One of the things that’s most challenging about being a writer is what to do with the story once it’s done, and who you go to for help. Who do you ask for feedback and what should you expect from that feedback?
It’s worth pointing out that you can write for fun, but asking someone else to review your work is challenging to get that feedback, and you’re also asking for their help and time. A few days ago I noted some interesting opinions on what work a beta should do, or shouldn’t do, and what really belongs in the realm of a developmental editor. Some of it I felt was wrong, some of it was just a different opinion, but before you do anything, you should do your research, so you know and understand what to expect. This is what I tell everyone I beta read for; go and get feedback from someone else so you have a comparison.
But first, lets break some of these feedback levels down so you know what you’re looking at, before we talk about how you receive that feedback.
These are typically other writer friends, or people who read a lot. They know what to expect from a story and they’re there to pick up the smaller feedback. Typos, things on one scene and not another, changes of colour in clothes. Oddities that may stick out to the reader and not give the same sense of flow. The idea of beta’s is often a “test” reader as you don’t want those small mistakes to distract the reader from the story.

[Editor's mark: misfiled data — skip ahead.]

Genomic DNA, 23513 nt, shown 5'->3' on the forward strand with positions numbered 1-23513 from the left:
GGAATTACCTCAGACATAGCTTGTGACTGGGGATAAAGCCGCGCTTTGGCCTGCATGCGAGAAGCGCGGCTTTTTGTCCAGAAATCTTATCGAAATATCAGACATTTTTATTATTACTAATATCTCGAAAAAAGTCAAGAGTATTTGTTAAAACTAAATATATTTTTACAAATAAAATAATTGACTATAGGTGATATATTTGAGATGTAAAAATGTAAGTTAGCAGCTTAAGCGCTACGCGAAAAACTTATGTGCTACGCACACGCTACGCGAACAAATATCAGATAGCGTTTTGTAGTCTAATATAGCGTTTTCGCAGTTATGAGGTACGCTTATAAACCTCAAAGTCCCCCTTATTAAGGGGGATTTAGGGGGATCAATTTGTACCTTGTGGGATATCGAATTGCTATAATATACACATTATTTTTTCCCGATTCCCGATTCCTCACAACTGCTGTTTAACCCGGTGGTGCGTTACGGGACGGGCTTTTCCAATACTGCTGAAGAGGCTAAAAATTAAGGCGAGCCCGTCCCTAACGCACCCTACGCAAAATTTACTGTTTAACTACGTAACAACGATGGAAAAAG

With these suggestions, some of them can be just opinions though. I once had a scene one beta loved, another hated, and a third was ambivalent. You have more options around what feedback you take on from a beta. It’s still important to respect the feedback, but it might not be what you are looking for.
While many betas are happy to exchange, you read mine and I’ll read yours, in the same way you would with a CP or Critique Partner, they are still often doing this work for you for very little in return. It’s important to appreciate the people doing this work, and how they are helping you make your story as strong as it can be. But they shouldn’t have to do the work of a CP or developmental editor. They are the last eyes fine tuning minor issues. Major issues would be better addressed earlier in the process, like with a CP.
Here we have the writing friend. The one you go to when your ideas suck, and you don’t know whether you should start them at all. Other times its to be that support. To listen to an idea that has weak legs, struggling to stand, but can see the potential and help steady them out. You’ll swap stories and often be very thorough and critical in your analysis of the work.
You want it to be the best it can, and you want the best from them and for them. It’s not always an easy relationship, sometimes getting hard news is hard but I’ll talk about that more below. Often the critique partner is a beta built up over a long period of beta story swapping, and often this other person is well into the creative journey, especially if you have a CP who is more experienced than you. They can help give you the tools you need to address plot holes, and character agency. They’ll often have good knowledge bases for comparative titles, or where to find what info you need.